The Woman in White by Wilkie Collins:  I saved this one to last because it’s distinctive in more than one way. First it  introduced a new genre in the form of the sensation novel when it began serialisation in 1859, inspiring a number of imitators like Mrs Henry Wood’s East Lynne and Mary Elizabeth Braddon’s Lady Audley’s Secret. Secondly, few novels have quite as many narrators as this one – nearly all the principal characters get their turn at telling the story giving the effect we are hearing witness statements and presentation of evidence in a court of law.  And finally this is a novel that gave rise to a slew of merchandising tie ups. Back in the 1870s you could buy  Woman in White perfume, dress in Woman in White cloaks and bonnets and dance a Woman in White waltz or quadrille. For all its t-shirts, wizard wands and theme parks, Harry Potter went as far as a dance tie in….


What do you need to know about me? 1. I'm from Wales which is one of the countries in the UK and must never be confused with England. 2. My life has always revolved around the written and spoken word. I worked as a journalist for nine years then in international corporate communications 3. My tastes in books are eclectic. I love realism and hate science fiction and science fantasy. 4. I am trying to broaden my reading horizons geographically by reading more books in translation

22 thoughts on “10 “unique” and distinctive books

    • I didn’t fully understand the connection to astrology as a structural device…..

  • I liked reading about your reasoning on how you came up with your list. There can be many interpretations of “unique”! The only one I’ve read from your list is Life of Pi, which I loved.

    • You surprise me Naomi that its just the one you’ve read when I know you read extensively

  • I like the approach you’ve taken to this topic and tend to agree with you about style and structure being the ways in which some books are unique. I’ve read several on your list and loved Curious Incident, Wilkie Collins and the fantastic Midnights Children though I didn’t see eye to eye with Ali Smith or with The Luminaries!! If I was adding to it I’d suggest the wonderful HHhH by Laurent Binet, A Fools Alphabet by Sebastian Faulks and A Girl Is A Half Formed Thing by Eimear McBride – each is very different from the norm in style/structure and I loved all three of them!

    • I struggled with Midnights Children – but each time I thought I would give up, Rushdie would go and do something that got me interested again. HHhH and Fools Alphabet are indeed good additions. I’ve not read McBride so couldnt include that

  • You have given such interesting details about each book. I have read and loved some of these books, but didn’t realize there were so many distinguishing features about it (for example, The Woman in White). The ones I haven’t read – The Luminaries, Harvest, well, I am now more motivated than ever to get to them.

    • Harvest is one I loved. The Luminaries was a reasonably good read though a bit long….

  • I’m not sure how much head scratching I’d have to do to come up with a list of ten but here are two, one excellent, the other dire: Paul Auster’s Timbuktu written from the point of view of a dog which made me cringe and Harry Parker’s Anatomy of a Soldier, a life told through forty-five objects, which was breathtakingly good..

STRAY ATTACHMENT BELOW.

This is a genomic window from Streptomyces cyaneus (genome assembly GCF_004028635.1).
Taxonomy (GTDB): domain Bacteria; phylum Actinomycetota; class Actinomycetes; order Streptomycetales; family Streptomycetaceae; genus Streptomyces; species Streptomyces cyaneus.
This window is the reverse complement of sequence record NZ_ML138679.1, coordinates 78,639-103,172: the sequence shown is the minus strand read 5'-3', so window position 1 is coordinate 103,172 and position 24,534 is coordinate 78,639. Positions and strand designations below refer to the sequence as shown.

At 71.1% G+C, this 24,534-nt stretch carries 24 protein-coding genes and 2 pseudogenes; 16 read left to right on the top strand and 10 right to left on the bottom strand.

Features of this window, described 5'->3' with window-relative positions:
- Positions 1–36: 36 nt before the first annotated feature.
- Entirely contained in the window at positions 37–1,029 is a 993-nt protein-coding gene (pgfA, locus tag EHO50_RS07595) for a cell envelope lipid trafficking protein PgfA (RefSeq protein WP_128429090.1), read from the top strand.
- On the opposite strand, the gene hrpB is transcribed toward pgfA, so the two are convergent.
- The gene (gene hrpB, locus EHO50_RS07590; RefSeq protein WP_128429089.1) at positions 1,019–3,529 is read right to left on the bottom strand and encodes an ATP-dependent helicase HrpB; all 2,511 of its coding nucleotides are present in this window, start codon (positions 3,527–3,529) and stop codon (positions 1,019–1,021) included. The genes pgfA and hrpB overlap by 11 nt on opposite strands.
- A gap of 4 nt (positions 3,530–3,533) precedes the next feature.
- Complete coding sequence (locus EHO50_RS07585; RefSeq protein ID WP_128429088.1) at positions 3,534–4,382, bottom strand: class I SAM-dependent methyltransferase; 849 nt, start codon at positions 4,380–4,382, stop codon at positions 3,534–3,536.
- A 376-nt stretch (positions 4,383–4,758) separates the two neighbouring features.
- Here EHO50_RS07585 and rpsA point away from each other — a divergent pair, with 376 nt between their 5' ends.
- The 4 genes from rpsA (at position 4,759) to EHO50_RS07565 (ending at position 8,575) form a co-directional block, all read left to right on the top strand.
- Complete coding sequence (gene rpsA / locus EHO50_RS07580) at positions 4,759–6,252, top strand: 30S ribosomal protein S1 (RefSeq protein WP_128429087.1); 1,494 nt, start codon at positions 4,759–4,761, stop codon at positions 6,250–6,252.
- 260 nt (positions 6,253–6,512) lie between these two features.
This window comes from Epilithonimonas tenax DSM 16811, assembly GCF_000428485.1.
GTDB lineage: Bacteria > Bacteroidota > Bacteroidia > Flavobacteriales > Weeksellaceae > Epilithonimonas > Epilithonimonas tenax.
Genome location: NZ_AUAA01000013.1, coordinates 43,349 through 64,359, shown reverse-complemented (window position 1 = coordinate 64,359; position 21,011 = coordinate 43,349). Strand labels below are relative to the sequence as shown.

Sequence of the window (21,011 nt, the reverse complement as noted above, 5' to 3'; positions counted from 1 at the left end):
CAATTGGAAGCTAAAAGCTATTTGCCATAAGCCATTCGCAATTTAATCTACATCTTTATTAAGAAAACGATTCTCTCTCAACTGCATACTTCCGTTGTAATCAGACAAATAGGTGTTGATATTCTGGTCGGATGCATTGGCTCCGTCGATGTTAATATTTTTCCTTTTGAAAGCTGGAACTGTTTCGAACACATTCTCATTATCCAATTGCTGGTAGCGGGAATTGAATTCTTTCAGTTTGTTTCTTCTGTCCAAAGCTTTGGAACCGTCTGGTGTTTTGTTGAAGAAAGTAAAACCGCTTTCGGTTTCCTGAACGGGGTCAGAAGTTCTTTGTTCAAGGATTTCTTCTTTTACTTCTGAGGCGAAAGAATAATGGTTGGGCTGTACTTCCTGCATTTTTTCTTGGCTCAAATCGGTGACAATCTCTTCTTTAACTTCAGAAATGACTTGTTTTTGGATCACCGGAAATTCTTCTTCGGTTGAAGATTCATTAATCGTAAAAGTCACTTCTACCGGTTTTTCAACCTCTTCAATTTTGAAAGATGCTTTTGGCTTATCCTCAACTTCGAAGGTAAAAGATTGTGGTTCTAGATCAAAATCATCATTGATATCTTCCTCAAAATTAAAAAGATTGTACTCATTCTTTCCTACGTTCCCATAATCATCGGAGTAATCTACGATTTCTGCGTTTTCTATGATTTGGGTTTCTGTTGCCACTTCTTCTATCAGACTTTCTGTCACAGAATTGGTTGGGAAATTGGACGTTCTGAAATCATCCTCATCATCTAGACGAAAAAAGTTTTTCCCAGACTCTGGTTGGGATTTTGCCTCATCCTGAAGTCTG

• Sylvie Marie Héroux

    Life of Pi baffled me, whereas Midnight’s Children did not… I loved The Luminaries, I thought it was very clever, but rather straight-forward… I do like experimental forms, and mixed forms (narration mixed with poetry, for example, to use different ways of expressing what is going on and the various levels of it).

  • You’ve taken a very thoughtful approach to this topic. I agree that rather than just looking at truly unique structures, etc., I looked at books that really stood out. I’ve only read the last two. I thought about Curious Incident for the reason you share, and also The Rosie Project and Rubbernecker in that same vein, although Curious Incident is the best novel of the three. I also loved Woman in White, although I didn’t realize that it was unique for its time. I didn’t get through How to be Both, but I’ve always heard it was very good!

  • I think Curious Incident of the Dog in the Night-Time by Mark Haddon is a great choice 🙂

    • It’s an incredible success as a stage show which I find a bit odd – can’t see how it would translate to stage at all

      • I haven’t seen it, but the stills I’ve seen of the lighting and set they use to represent the inside of his head look amazing.

  • Like you, I have little tolerance for the more experimental styles. But I’ve read 7 of the 10 books you choose here, and for the most part enjoyed them very much. It’s rare to encounter fiction that feels truly new, so when you do it’s worth celebrating.

    • Which ones haven’t you read?
      As for experimental works, it depends on whether I think the author is just being experimental for the sake of it like with Ian McEwan’s last book which has a foetus as a narrator.

      • I haven’t read that particular Ali Smith, and I’m unfamiliar with Mabanckou and de Assis. (I loved Nutshell!)